How Much Time and Money Should You Spend Training a Staff that is Probably About to Walk Out the Door?

>> Wednesday, June 23, 2010

Today we have a guest post by Tim Smith that is geared towards recruiters and how they manage and handle turnover at their organization. For more on Tim, please visit his site, What Do You Want From Them. 

photo by OPUS Hotel

It’s a dilemma the industry has been grappling with since quick-service restaurants spread around the world and the turnover rate broke the 200% barrier, and no one has found the right answer yet. Will additional training really keep staff and managers from jumping ship? Are employees leaving in droves because of the fact that management is so poor? If you train managers too well, won’t they inevitably strike out on their own? The chicken and the egg strikes again.

But lately, companies like Wendy’s and Burger King have taken the plunge and instituted comprehensive training programs for their restaurant managers and staff. No numbers were available in Burger King’s case, but Wendy’s saw their crew turnover rate fall to an unheard of 141% in 2002. Their assistant manager turnover rate also fell by 3%, from 26% to 23%, and their general manager rate fell from 17% to 13%. They attributed these impressive statistics to their People Excellence program, a training program that rewarded fast and accurate service.

Unfortunately, statistics from recent years are hard to come by, but a case can be made that programs like People Excellence pay for themselves in short order with increased productivity and a corresponding increase in sales. (Sales for the quarter rose 2.5%.) That may be an erroneous correlation, but it’s well founded that keeping the turnover rate down lowers training costs in the long run and keeps employees happy, which in turn leads to increased customer satisfaction and retention.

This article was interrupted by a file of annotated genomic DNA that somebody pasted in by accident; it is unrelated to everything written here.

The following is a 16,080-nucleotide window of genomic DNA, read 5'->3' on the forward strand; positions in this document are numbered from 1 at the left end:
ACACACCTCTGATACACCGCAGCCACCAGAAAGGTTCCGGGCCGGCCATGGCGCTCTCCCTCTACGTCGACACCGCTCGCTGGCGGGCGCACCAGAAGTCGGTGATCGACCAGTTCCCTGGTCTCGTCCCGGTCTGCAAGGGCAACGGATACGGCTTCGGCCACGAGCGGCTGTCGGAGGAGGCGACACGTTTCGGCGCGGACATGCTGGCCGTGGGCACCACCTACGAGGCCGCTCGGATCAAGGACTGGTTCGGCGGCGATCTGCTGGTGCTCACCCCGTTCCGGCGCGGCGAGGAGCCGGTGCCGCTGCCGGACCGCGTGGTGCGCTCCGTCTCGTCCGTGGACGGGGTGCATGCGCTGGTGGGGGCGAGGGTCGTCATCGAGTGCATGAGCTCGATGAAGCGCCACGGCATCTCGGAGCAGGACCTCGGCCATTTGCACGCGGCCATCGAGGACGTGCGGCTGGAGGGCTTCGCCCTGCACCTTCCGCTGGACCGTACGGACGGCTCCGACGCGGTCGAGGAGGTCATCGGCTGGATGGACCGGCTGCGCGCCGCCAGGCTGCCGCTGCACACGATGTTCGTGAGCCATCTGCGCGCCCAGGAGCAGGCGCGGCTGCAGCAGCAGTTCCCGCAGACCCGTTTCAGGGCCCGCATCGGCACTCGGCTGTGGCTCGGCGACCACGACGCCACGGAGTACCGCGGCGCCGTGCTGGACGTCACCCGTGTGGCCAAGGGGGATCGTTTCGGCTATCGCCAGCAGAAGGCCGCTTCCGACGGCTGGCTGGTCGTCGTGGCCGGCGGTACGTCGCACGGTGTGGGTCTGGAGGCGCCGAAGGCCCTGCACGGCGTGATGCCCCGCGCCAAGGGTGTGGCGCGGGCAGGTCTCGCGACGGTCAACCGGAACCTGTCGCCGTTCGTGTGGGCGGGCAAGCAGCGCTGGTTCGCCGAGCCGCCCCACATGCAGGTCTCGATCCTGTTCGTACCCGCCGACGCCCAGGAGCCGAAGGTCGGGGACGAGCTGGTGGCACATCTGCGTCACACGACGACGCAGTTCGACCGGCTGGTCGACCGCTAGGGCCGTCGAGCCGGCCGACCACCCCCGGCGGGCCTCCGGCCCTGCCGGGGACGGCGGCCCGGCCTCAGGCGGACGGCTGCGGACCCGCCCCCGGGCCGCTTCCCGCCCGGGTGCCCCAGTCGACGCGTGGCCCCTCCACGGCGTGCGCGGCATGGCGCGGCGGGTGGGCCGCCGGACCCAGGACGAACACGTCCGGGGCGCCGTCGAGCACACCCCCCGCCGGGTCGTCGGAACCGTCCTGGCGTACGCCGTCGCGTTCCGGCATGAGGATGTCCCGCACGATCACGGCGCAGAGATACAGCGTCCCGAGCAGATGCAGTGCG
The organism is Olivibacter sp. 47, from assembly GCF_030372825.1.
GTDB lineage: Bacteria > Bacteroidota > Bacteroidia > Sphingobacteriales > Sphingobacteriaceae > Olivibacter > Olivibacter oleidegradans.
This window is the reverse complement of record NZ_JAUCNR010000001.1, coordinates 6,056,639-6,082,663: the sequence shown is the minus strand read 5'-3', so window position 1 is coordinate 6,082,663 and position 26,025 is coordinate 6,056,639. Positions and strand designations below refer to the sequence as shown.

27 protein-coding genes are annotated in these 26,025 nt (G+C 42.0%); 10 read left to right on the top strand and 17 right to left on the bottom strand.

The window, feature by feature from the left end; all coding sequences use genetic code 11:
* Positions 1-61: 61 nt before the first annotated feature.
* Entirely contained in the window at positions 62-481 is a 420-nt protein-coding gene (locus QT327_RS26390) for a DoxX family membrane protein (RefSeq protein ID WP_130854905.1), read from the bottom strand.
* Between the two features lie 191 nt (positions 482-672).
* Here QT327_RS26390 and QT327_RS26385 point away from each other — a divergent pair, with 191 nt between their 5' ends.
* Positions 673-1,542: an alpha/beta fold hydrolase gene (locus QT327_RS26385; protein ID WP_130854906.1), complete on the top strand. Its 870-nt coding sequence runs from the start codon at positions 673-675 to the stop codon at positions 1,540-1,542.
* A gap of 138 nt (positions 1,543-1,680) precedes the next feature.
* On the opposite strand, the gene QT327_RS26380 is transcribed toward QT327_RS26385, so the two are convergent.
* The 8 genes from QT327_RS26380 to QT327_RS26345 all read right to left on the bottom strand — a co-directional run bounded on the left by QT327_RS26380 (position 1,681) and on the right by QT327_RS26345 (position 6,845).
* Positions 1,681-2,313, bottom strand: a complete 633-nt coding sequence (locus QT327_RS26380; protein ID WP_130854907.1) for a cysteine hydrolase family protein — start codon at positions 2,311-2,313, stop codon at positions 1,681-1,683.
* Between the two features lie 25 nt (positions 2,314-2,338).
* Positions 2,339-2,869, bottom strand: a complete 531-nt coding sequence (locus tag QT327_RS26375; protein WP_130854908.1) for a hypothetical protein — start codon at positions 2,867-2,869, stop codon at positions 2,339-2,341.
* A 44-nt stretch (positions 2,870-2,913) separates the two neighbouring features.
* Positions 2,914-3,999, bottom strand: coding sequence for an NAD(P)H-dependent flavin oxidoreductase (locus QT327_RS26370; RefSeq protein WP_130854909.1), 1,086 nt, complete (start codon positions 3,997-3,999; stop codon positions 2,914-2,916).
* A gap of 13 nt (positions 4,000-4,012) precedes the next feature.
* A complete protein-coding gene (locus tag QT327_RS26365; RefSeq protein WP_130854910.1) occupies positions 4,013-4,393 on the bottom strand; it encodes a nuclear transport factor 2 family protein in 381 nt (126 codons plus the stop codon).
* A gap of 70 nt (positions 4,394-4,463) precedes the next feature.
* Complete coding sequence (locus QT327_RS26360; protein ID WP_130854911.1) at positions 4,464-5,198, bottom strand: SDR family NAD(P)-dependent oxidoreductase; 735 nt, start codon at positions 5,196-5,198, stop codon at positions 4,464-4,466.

Another debate raging in the industry concerns the reasons restaurant staff leave a given location. How much does the manager have to do with it? Again, evidence is anecdotal, but the general consensus seems to be that bad management is a leading cause of employee departures. This is especially true in the restaurant industry, where interaction with management is relatively constant, whereas in the computer software industry, an employee might go a week without any meaningful contact with their manager.

This highlights the need for quick-service restaurants to bite the bullet and spend the money up front for leadership training for their management staff. There’s ample evidence to indicate that employees will stay with a job, even if it pays less than they believe they deserve, if they get along particularly well with the management. Leadership helps form the bonds that turn a staff of employees into a well-oiled machine.

Some restaurants have taken this approach to extremes, jumping on the team metaphor as if it were a lifeline, but a highly scripted team environment can suffocate both the management and the staff and prevent the managers from using their natural leadership abilities.

Quick service restaurant training is a constantly evolving process that eludes HR departments even today. But with the success of Burger King and Wendy’s team-building and productivity enhancing programs, perhaps more restaurants will finally decide that a little money spent up front is worth the potentially greater results down the road.

Article courtesy of the Recruiting Blogswap, a content exchange service sponsored by, a leading site for college students looking for internships and recent graduates searching for entry level jobs and other career opportunities.


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